On the other hand, if this trend is interrupted and the political situation stabilizes, decisive measures can be taken that either benefit or harm economic development . In other words, economics and politics affect each other, and their interaction is vital for the development of the country.

Poverty

Poverty
Even with the economy running, there may be sectors that suffer from poverty.

Poverty is always a central problem in developing countries , because even when development is underway, the economic benefits are not evenly distributed throughout the company .

In other words, an important sector of society continues to live in conditions similar to those of an underdeveloped country. These sectors can suffer hunger, social exclusion , limitations in access to health services and education .

Migration

Migration
It is common for inhabitants who cannot progress to migrate to other sectors.

In these countries, there are migratory phenomena in both directions. Due to the limited possibilities of growth that some sectors of the population have, it is common for people suffering from poverty to move both within the country’s borders and towards neighboring countries in search of better opportunities.

On the other hand, the most benefited sectors also migrate , although to a much lesser extent, seeking better educational or professional opportunities, since the benefits that local development has brought them allow them to pay for these trips. If these migrants subsequently return to their country of origin, the learning they have carried out contributes in turn to national development.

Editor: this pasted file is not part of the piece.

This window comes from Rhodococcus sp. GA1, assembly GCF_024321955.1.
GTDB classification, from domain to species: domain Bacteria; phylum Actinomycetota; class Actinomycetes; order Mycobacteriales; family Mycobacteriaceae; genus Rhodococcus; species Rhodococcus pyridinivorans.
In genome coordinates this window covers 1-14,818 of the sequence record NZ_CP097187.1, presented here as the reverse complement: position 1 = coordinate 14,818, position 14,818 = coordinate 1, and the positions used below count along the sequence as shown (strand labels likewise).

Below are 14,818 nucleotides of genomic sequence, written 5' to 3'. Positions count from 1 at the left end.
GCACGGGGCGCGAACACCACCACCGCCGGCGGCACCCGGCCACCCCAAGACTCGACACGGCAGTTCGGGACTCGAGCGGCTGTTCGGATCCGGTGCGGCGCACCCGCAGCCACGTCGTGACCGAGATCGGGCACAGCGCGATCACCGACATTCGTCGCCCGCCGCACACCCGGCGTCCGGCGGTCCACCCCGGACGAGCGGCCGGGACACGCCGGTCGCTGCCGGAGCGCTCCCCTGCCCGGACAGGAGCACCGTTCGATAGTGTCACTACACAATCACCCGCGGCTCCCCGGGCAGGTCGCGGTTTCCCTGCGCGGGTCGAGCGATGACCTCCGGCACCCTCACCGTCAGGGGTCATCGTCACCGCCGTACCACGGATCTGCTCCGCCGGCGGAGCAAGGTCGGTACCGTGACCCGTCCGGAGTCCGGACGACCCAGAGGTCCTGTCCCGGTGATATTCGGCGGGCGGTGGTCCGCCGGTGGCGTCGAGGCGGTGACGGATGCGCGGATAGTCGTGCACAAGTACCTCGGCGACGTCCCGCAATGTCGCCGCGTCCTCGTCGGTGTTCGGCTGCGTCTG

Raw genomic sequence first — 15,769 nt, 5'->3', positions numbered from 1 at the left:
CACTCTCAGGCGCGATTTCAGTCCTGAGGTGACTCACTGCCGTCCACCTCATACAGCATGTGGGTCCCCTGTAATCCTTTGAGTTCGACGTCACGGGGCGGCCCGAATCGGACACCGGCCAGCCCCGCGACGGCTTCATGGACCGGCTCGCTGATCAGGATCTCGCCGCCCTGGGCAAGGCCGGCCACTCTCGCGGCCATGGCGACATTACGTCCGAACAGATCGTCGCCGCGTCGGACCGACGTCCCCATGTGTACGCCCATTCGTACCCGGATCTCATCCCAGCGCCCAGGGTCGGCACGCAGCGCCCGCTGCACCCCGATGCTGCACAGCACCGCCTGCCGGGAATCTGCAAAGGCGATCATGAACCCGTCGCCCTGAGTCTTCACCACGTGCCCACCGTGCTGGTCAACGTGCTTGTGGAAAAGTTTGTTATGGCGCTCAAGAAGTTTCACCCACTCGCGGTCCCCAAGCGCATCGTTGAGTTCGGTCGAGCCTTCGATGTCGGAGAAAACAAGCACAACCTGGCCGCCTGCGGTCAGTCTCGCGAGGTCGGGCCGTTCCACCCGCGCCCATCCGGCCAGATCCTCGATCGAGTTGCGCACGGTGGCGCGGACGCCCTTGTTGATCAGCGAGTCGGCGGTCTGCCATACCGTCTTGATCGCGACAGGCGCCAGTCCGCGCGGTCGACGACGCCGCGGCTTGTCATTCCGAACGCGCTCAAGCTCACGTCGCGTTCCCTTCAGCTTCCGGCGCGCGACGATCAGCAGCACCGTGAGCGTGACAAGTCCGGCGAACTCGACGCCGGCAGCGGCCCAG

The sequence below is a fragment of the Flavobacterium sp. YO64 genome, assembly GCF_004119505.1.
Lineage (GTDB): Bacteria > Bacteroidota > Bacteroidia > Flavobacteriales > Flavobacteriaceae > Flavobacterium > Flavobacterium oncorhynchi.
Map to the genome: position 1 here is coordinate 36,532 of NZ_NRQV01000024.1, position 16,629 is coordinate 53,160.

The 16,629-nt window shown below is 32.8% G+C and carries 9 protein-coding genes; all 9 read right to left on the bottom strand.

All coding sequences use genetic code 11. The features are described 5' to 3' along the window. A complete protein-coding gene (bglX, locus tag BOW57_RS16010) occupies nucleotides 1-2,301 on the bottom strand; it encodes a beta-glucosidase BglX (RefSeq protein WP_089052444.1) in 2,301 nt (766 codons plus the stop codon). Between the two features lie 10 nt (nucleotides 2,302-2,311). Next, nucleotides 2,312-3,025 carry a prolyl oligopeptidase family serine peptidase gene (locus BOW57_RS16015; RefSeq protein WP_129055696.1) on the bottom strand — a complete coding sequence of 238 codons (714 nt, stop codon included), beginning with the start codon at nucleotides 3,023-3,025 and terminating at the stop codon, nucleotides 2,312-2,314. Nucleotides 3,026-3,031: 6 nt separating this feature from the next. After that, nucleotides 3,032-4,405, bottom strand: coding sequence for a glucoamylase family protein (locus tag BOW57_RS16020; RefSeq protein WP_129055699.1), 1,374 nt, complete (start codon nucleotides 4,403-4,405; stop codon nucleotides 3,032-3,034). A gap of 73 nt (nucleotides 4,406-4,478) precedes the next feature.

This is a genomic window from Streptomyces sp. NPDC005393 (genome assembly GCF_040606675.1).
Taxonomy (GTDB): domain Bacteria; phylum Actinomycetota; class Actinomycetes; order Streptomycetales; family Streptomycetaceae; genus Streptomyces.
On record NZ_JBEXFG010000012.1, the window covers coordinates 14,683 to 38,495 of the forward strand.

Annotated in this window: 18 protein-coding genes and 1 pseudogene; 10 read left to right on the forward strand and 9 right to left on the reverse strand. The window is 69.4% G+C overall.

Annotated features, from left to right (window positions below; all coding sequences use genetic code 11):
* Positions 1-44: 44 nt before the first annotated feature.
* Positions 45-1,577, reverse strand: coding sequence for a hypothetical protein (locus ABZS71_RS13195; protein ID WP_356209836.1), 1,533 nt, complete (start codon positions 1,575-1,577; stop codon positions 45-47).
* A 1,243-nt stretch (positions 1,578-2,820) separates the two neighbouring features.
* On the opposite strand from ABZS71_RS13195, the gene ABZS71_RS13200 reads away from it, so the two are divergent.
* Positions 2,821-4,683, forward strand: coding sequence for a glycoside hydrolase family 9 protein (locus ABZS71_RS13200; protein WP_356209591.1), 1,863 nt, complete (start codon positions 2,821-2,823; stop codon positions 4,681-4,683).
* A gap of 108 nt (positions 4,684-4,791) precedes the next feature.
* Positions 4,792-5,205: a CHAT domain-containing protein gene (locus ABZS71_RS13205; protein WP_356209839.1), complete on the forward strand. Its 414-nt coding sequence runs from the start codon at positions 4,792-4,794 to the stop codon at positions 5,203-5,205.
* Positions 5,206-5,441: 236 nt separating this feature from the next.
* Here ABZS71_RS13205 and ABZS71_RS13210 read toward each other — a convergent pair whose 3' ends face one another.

On the other hand, if a country advances in its development and is located in a region of underdeveloped countries, immigration from those poorer countries will appear , seeking opportunities that, however scarce, improve the conditions than those that the country could offer. source.

Heritage

The drive for development and the real economic needs suffered by a significant part of the population can lead to the benefit of investment and infrastructure creation in these countries even if the consequence is the destruction of historical heritage (for example, the demolition of buildings historic buildings for the construction of new, more efficient buildings) or environmental heritage (for example, the introduction of mining industries without proper supervision of environmental care).

Obstacles

Obstacles
The increasing population makes capital accumulation difficult.

Within the world order, there are certain obstacles for individual countries to be successful in their economic development:

  • Demographics Due to the unprecedented increase in population worldwide, investments are quickly absorbed and make capital accumulation difficult.
  • Technology. Industrial growth depends on technological growth, a factor that requires specific learning, that is, it hinders growth.
  • Transport.  The price of transport is so low that, without protections to limit imports, domestic markets can be invaded by manufactured products from already developed countries, preventing the development of local industries.

The above content published at Collaborative Research Group is for informational and educational purposes only and has been developed by referring to reliable sources and recommendations from technology experts. We do not have any contact with official entities nor do we intend to replace the information that they emit.